Volkow believes it may be possible to identify protective factors in humans, particularly in the age group most vulnerable to drug addiction—the adolescent.
“Very much the initiation of experimenting with drugs occurs in social settings, in group settings, in adolescents that want to actually be part of groups,” she says. “It’s a very important area of research to develop, so we can better understand the needs of kids and come with strategies to overcome situations where this response is going to be elicited.”
Volkow became a U.S. citizen in 1993. While her group published their findings prolifically, she rose through Brookhaven’s administrative ranks: director of the Nuclear Medicine Program (1994); chair of the Medical Department (1996); first director of the NIDA Regional Neuroimaging Center (1997); and the first woman to serve as Associate Laboratory Director for Life Sciences (1999).
“Nora is a dynamic, creative person with a broad vision of her field and a passion for science,” says former Brookhaven director John H. Marburger III, Ph.D., Science Advisor to the President and director of the Office of Science & Technology Policy.
“I asked her to be the Associate Director for Life Sciences at Brookhaven because I thought her dynamic style and clear vision for the work that could be done there would bring focus and energy to the division,” he says. “I think it prepared her well for her current position.”
Wolf died in 1998, but Volkow’s extraordinary partnership with Fowler and the other Brookhaven scientists continued to churn new scientific ground.
“It’s a very unusual relationship,” Fowler says. “We’re personally very close and also scientifically close, and we talk all the time… Every time I read something interesting and the same with her, we call and we talk about it.”
As Volkow’s perspective on addiction was broadening, so too were her opportunities. In the fall of 2002, Elias A. Zerhouni, M.D., director of the National Institutes of Health, asked her to lead NIDA, which funds the bulk of research conducted nationally (and internationally) on the health aspects of drug abuse and addiction.
Volkow, the scientist, wanted to continue her research. Volkow, the visionary, saw an opportunity to apply that research to improve the lives of people. Armed with Zerhouni’s promise that she could continue her research (she spends a long weekend every month at Brookhaven), in April 2003 she became the fifth person and first woman to direct the 30-year-old institute, which now has an annual budget of more than $1 billion.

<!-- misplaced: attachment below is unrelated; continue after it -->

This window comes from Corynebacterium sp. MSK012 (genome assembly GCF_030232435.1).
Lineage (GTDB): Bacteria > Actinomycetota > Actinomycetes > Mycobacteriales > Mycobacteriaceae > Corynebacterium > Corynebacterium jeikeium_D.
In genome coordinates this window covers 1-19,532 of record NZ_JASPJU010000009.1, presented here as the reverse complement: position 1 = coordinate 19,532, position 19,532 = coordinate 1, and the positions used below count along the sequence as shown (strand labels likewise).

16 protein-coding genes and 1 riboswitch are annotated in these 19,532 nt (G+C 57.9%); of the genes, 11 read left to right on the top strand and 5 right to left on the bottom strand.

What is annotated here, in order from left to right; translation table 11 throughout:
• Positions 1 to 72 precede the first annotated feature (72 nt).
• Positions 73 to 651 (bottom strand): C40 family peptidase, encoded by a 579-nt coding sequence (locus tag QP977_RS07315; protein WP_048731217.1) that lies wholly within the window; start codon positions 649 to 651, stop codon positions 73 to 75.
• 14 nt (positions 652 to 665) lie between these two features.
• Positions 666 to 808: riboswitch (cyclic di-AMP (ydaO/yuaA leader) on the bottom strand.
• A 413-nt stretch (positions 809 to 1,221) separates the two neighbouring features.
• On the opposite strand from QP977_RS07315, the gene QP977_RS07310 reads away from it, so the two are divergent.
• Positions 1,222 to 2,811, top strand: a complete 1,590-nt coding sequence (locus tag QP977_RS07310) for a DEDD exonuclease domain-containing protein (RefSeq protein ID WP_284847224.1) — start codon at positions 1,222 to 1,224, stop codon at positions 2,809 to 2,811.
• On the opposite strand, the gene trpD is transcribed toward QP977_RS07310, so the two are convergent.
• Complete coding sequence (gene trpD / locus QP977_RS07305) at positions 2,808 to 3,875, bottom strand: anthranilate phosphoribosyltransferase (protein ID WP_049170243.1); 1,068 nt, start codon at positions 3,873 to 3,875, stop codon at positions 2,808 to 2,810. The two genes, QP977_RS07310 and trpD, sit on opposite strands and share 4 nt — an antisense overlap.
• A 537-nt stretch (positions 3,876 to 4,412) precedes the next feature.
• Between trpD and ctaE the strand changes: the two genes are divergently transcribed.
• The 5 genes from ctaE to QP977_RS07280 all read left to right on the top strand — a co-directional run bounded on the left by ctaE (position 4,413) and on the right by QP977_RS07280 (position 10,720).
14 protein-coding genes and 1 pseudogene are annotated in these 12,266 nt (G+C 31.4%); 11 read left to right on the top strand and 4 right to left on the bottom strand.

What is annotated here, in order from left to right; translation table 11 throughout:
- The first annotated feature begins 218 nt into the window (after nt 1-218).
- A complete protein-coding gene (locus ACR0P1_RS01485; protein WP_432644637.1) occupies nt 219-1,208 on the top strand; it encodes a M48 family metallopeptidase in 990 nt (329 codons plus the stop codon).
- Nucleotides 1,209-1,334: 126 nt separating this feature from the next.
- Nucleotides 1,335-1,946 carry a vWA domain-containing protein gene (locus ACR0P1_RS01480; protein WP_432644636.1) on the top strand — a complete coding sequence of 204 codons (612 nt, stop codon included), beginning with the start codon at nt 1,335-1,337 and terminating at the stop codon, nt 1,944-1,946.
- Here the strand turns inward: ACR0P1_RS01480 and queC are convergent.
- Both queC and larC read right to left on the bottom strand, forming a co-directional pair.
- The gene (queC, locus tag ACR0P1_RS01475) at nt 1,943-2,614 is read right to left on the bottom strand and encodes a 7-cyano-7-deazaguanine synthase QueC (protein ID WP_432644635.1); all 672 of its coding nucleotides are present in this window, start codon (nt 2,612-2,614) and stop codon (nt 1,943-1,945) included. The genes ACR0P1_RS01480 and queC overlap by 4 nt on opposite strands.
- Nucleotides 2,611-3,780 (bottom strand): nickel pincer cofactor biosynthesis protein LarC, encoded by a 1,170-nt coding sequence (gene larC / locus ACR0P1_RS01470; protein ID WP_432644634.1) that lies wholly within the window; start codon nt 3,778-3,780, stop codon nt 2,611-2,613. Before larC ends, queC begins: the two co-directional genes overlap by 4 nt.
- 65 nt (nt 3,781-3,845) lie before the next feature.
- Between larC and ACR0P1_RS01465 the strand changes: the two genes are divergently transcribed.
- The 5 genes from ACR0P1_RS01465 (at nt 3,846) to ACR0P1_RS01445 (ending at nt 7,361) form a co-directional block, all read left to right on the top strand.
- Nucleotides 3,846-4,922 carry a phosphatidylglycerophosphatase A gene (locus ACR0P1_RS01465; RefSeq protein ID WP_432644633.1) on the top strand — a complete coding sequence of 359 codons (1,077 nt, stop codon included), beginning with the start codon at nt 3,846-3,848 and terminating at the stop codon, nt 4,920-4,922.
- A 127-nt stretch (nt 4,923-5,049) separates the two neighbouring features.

As a leader, Volkow is more revolutionary than bureaucrat. Her agenda is diverse and far-ranging, but its central theme is making connections—uniting physicians and pharmaceutical companies, drug courts and community groups to improve the treatment and prevention of addiction.
Among her top priorities: understanding the interactions between drug abuse, mental illness and AIDS.
Experimenting with drugs often begins during the novelty-seeking, peer pressured years of adolescence, and is a major contributor to the continued rise in HIV/AIDS in the United States. Drug use can lower resistance to risky behaviors like unprotected sex or sharing needles.
Drug abuse complicates treatment of other diseases, such as diabetes and cancer, yet addiction among patients with “co-morbid” conditions often is ignored, Volkow asserts. Limited access to drug treatment also contributes to the disproportional impact of AIDS and incarceration on minority groups.
African-Americans make up only 13 percent of the U.S. population, yet account for half of the nation’s HIV infections and more than 40 percent of jail and prison inmates. “These numbers,” she says, “are unacceptably high, embarrassingly high.”
Volkow’s blunt approach has been a “breath of fresh air” to retired Judge Karen Freeman-Wilson, former CEO of the National Association of Drug Court Professionals. According to association statistics, treatment of drug-addicted criminal offenders can reduce by at least half the rate of recidivism—the relapse to criminal behavior.
“She has been a tremendous help to us to really educate people on the science of addiction… but more importantly, the science of treatment,” explains Freeman-Wilson, a former Indiana attorney general who established that state’s first drug court in 1996.
While many find Volkow’s frank speech refreshing, former Robert Wood Johnson Foundation President and CEO Steven A. Schroeder, M.D., wishes she and others in government would advocate more forcefully for treatment programs and policies—such as methadone and smoking cessation programs—that are already known to work.
“Unless I’m missing it… there is no federal champion for that. And that’s a shame. It’s a missed opportunity to make our country healthier,” says Schroeder, who directs the Smoking Cessation Leadership Center at the University of California at San Francisco.
Schroeder's point is well taken, Leshner responds, but Volkow's responsibility is much broader than advocacy. “She actually does advocate,” he says, “but ... her job is to make sure that the science is as good as it can be and then to bring the science to the attention of policy makers.”
Brain imaging also could be used to measure the effectiveness of non-drug treatments. Since chronic drug abuse weakens the reward and motivation circuitry of the brain so that it only responds to more drug, it may be possible to “exercise” the brain in a way that increases the response to normal reinforcing stimuli and reduces the likelihood of relapse.
Yet Volkow agrees with Schroeder: “We have information we’re not using.”
“Drugs permeate the medical system,” she says. “We’re doing a disfavor to the wellbeing of a wide variety of patients—whether they have lung disease, whether they have cancer, whether they have mental illness, whether they have an infectious disease—by not addressing the problem of addiction.”